This podcast episode is a repeat of the show from March 22, 2017, with Tim Bell, winemaker at Dry Creek Vineyard. (This week’s live radio show has been pre-empted by a Golden State Warrior’s basketball game on our home station KSRO.)
The first tasting is a Rosé from Bonny Doon Vineyards in Santa Cruz. Dry Creek Vineyards was celebrating their 45th anniversary (last year when the show was recorded). Today they will celebrate with tastings of their Chenin Blanc, Sauvignon Blanc, a Zinfandel and a blended red.
First, Dan Berger opens a bottle of A Proper Pink, a rosé produced by Randall Graham, owner and “king for life” of Bonny Doon Vineyard in Santa Cruz. It is a slightly sweet Rosé, made with 69% Tannat and 31% Cabernet Franc. Dan explains that to make Rosé you have to get the skins out of the juice pretty quickly.
Steve asked Tim Bell to describe how he got into the wine business. He grew up in Southern California and worked for the Liquor Barn chain and got interested in wine. He studied winemaking at UC Davis, graduated in 1994 and did an internship at Gloria Ferrer, then worked at a few different wineries including Freemark Abbey, for 10 years. Now he has been at Dry Creek for 6 years, since 2011
In 2017 Dry Creek Vineyard was celebrating the 45th anniversary of their first vintage and we will taste these Dry Creek Vineyard wines:
Chenin Blanc: Dan says this is the best Chenin Blanc he has ever tasted. Chenin Blanc to be popular in California but today only a few thousand acres of it remain, mostly for jug wine. It is dry, has beautiful melon fruit and subtle spices of green tea. Dan points out that chilling this wine covers the sugars and gives it a weightiness from the sugar which shows up as texture rather than as sweetness.
Sauvignon Blanc: Dry Creek Vineyard planted the first Sauvignon Blanc in Dry Creek Valley. The pioneers tried different vines to see what varieties were appropriate for each region. Dan tells that when David Stare planted Sauvignon Blanc in the 1970s, it reminded him of the Loire Valley. He and Robert Mondavi adopted the name Fumé Blanc for the wine. Tim Bell says that the Loire Valley was David’s inspiration. Some other grapes that go into its blend and Dan says the aromatics are fascinating, with hints of chamomille. Tim also tastes ripe limes. This variety has a tendency to show its distinctiveness based on the weather and soil where it is planted. For this reason, some regions give green herb flavors while others do not. Tim agrees, having made Sauvignon Blanc from different regions. It also has a tendency to show its distinctiveness based on the weather and soil where it is planted. Some regions have green herb flavors, others, do not. Tim agrees, as he has made Sauvignon Blanc from different regions.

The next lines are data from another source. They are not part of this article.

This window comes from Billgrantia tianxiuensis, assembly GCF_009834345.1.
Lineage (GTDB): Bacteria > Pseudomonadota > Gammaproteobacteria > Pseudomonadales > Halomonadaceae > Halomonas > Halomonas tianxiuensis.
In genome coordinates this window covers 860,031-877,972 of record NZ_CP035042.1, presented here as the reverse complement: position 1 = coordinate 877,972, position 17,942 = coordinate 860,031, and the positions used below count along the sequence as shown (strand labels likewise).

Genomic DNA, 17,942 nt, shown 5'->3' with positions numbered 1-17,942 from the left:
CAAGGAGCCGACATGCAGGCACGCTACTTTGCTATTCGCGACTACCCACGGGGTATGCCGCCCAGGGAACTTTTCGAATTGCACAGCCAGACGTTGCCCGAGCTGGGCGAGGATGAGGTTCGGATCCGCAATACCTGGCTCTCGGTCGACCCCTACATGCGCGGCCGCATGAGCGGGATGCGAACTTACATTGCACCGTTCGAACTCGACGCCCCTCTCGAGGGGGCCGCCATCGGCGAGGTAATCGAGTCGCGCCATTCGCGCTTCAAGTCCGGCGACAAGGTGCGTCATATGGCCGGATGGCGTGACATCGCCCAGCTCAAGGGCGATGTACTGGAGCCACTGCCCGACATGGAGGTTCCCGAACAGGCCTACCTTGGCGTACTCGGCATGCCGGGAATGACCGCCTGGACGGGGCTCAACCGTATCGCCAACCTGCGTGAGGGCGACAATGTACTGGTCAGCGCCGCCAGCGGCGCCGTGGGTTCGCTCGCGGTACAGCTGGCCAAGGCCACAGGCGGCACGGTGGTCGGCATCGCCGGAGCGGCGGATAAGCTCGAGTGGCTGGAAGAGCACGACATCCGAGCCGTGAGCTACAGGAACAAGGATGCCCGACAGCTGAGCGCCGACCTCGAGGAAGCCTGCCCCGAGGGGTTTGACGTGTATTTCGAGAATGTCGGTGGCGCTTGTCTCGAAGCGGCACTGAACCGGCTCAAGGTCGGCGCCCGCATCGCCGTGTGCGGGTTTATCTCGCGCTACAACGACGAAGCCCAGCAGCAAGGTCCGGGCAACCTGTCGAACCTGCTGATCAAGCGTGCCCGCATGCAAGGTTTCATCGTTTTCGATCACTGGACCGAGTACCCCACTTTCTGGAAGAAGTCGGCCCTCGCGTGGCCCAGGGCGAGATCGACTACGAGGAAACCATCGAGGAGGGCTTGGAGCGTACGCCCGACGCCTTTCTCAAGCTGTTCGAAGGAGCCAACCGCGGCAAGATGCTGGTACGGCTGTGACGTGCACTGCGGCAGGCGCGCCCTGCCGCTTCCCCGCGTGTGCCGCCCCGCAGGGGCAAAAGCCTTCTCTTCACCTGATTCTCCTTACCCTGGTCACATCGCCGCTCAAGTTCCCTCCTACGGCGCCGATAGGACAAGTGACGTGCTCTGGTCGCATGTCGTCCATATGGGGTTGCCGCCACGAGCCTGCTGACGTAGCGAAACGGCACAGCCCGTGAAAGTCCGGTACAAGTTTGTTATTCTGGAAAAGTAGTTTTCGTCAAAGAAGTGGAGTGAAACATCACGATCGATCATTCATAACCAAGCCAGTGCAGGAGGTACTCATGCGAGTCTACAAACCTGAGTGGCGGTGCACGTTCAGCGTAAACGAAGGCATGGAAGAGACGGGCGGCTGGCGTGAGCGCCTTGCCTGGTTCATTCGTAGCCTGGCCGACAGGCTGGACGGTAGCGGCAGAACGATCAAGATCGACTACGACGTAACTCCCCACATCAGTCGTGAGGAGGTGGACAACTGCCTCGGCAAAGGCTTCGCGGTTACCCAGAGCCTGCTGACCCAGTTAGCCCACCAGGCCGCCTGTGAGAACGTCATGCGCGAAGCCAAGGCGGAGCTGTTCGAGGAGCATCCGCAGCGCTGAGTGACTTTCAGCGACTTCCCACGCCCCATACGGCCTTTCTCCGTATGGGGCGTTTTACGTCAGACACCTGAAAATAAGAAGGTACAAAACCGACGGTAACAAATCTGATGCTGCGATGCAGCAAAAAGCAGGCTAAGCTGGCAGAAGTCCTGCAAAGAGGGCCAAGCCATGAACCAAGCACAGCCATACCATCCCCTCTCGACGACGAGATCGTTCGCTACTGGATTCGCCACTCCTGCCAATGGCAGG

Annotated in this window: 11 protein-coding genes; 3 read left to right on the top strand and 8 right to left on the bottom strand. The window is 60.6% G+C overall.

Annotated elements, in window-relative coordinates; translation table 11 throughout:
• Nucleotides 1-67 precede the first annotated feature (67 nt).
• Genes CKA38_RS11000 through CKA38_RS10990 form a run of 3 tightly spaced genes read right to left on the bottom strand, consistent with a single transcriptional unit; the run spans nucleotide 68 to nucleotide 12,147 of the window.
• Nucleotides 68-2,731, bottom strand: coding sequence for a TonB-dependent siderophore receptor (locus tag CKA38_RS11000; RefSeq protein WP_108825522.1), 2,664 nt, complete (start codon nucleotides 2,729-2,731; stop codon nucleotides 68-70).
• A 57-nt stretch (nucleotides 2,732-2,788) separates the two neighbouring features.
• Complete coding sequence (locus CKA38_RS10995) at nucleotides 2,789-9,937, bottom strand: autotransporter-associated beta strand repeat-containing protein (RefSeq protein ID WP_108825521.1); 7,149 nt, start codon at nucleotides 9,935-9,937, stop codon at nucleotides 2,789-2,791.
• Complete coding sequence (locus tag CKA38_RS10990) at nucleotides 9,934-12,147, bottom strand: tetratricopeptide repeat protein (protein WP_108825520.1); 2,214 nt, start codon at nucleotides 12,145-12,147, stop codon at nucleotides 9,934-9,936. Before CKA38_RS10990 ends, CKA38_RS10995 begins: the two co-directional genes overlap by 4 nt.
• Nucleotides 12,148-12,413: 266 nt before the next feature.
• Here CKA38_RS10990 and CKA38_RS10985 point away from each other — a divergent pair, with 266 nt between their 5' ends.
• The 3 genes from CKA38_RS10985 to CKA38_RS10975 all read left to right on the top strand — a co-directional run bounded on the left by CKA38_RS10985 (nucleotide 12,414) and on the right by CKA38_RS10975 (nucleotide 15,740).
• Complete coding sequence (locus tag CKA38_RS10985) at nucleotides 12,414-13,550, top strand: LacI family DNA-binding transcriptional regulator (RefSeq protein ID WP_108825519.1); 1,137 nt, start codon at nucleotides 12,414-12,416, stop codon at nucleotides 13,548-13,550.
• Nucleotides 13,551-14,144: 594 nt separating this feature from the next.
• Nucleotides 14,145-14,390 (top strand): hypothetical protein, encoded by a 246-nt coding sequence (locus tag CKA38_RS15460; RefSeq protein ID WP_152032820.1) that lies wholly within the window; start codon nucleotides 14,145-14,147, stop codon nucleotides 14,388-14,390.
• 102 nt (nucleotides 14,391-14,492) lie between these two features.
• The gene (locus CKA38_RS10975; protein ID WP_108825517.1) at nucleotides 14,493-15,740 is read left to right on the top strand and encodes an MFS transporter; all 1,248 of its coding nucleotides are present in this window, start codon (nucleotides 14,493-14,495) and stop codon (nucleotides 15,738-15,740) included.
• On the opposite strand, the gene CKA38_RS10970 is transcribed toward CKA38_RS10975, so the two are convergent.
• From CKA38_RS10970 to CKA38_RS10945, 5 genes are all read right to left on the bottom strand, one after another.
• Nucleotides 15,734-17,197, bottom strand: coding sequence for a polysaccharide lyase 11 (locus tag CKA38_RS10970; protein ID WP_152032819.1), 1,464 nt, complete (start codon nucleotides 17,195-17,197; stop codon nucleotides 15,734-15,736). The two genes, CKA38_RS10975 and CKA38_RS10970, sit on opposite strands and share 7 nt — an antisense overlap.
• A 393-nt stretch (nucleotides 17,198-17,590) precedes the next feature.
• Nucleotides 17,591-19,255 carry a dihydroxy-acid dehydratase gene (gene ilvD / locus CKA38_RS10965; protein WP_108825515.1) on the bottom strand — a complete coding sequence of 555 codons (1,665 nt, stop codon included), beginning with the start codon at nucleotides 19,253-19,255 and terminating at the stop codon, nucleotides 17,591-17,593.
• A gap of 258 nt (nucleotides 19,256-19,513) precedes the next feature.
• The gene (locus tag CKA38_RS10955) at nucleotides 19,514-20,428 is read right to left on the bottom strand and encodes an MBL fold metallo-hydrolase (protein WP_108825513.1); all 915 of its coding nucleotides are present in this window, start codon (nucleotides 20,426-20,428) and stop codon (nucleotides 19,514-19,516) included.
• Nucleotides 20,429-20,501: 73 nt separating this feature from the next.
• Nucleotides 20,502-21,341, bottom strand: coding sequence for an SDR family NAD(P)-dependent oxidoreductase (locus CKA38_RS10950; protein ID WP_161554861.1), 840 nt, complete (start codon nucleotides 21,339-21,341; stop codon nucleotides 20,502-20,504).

When talking to somelliers in restaurants, Dan discovered that that patrons who ordered Sauvignon Blanc ended up spending more money on their checks because they would order two bottles.
Steve asks Dan to sum up the history of Dry Creek. When David Stare planted Sauvignon Blanc, he discovered it was an ideal place for it to grow. Pedroncelli was another pioneer, with Zinfandel. The Dry Creek area was important for home wine making during Prohibition. Since in certain states it was illegal to make wine even at home, they shipped “wine bricks” with “warnings” saying, “do not add 30 gallons of water and some sugar or else this will ferment.”
2014 Old Vine Zinfandel: This grape ripens unevenly and Tim says this contributes to its unique flavor. Dan finds flavors of black pepper and mocha, not woody, but cocoa-like and black cherry and raspberry. Steve finds that it is smooth, and doesn’t “slap him in the face” like some Zins. Dan says there is a handful of California Zins that deliver this kind of fruit in the $60 range, but this one sells for $38, a great bargain.
2013 The Mariner, a Bordeaux-inspired blend. Tim says the wine changes from year to year, based on the best available grapes. 2013 was an intense vintage for the Bordeaux reds, dark with lots of tannins. So this time he used more Malbec than usual, because it is softer and rounded out the profile. Dan says this is the wine to have with a steak. It’s big and bold but doesn’t have overripe characteristics. It has a Claret-like finish and reminds him of a Bordeaux in the aftertastes. He says it is delicious but would lay it down for 10 to 15 years, even 20. It has beautiful structure and good acidity and is “…structured to go the distance.”
Tim says the winery is getting ready to release some Cabernet Franc, which Dan wants to taste when it’s ready. Dan says that Dry Creek Vineyard and Tim Bell have a real success story, even if Dry Creek does not have a flashy reputation as it deserves to have.